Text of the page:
Menzies posted about the realization moment on TikTok. "Me thinking my mum (who died when I was 7) will never meet my future boyfriend," she wrote on the video. The video shows her and McLeodd together, then flashes to the kindergarten class picture.

“He opens this album and then suddenly, he’s like, ‘Oh my God. Oh my God — over and over again,” Menzies told TODAY. “I couldn’t figure out why he was being so dramatic.”

Obviously, Menzies is taking great comfort in knowing that even though her mother is no longer here, they can still maintain a connection. I know how important it was for me to have my mom accept my partner, and there would definitely be something missing if she wasn't here to share in my joy. It's also really incredible to know that Menzies' mother had a hand in making McLeodd the person he is today, even if it was only a small part.

@speccylee

Found out through this photo in his photo album. A moment straight out of a movie 🥲

♬ iris - 🫶

“It’s incredible that that she knew him," Menzies said. "What gets me is that she was standing with my future boyfriend and she had no idea.”

Since he was only 3, McLeodd has no actual memory of Menzies' mother. But his own mother remembers her as “kind and really gentle.”

The TikTok has understandably gone viral and the comments are so sweet and positive.

"No the chills I got omggg."

"This is the cutest thing I have watched."

"It’s as if she remembered some significance about him and sent him to you. Love fate 😍✨"

In the caption of the video, she said that discovering the connection between her boyfriend and her mom was "straight out of a movie." And if you're into romantic comedies, you're definitely nodding along right now.

Menzies and McLeodd made a follow-up TikTok to address everyone's positive response to their initial video and it's just as sweet. The young couple sits together and addresses some of the questions they noticed pop up. People were confused that they kept saying McLeodd was in kindergarten but only 3 years old when he was in Menzies' mother's class. The couple is Australian and Menzies explained that it's the equivalent of American preschool.

They also clarified that although they went to high school together and kind of knew of the other's existence, they didn't really get to know each other until they started dating seven months ago. So no, they truly had no idea that her mother was his teacher. Menzies revealed that she "didn't actually know that my mum taught at kindergarten."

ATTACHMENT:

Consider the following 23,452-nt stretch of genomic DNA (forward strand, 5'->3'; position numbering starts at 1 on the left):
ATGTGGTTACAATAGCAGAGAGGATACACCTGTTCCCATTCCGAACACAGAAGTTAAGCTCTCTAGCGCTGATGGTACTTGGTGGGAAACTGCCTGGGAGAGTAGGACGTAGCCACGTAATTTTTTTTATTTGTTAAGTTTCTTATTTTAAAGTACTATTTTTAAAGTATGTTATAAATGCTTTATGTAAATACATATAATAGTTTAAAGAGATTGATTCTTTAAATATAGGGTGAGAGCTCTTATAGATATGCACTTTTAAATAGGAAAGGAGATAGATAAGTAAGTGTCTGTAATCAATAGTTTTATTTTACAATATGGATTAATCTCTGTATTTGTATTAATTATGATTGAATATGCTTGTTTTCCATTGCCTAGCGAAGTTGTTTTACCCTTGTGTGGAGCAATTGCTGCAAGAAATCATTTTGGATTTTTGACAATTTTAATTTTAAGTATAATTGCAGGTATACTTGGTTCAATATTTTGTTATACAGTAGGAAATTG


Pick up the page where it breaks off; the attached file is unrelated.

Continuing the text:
"I just knew she was a teacher," she explained.

She made him act out his reaction to seeing the photo, saying he was "speechless," and when she looked at the photo she started crying. McLeodd recognized her mother because of the pictures Menzies keeps in her room. Cue the "awws," because this is so cute, I'm kvelling.

A simple solution for all ages, really.

School should feel like a safe space. But after the tragic news of yet another mass shooting, many children are scared to death. As a parent or a teacher, it can be an arduous task helping young minds to unpack such unthinkable monstrosities. Especially when, in all honesty, the adults are also terrified.

Katelyn Campbell, a clinical psychologist in South Carolina, worked with elementary school children in the aftermath of the Sandy Hook shooting. She recently shared a simple idea that helped then, in hopes that it might help now.

The psychologist tweeted, “We had our kids draw pictures of scenery that made them feel calm—we then hung them up around the school—to make the ‘other kids who were scared’ have something calm to look at.”



“Kids, like adults, want to feel helpful when they feel helpless,” she continued, saying that drawing gave them something useful to do.

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It can be hard to find hope in hard times, but we have examples of humanity all around us.

I almost didn't create this post this week.

As the U.S. reels from yet another horrendous school massacre, barely on the heels of the Buffalo grocery store shooting and the Laguna Woods church shooting reminding us that gun violence follows us everywhere in this country, I find myself in a familiar state of anger and grief and frustration. One time would be too much. Every time, it's too much. And yet it keeps happening over and over and over again.

I've written article after article about gun violence. I've engaged in every debate under the sun. I've joined advocacy groups, written to lawmakers, donated to organizations trying to stop the carnage, and here we are again. Round and round we go.

It's hard not to lose hope. It would be easy to let the fuming rage consume every bit of joy and calm and light that we so desperately want and need. But we have to find a balance.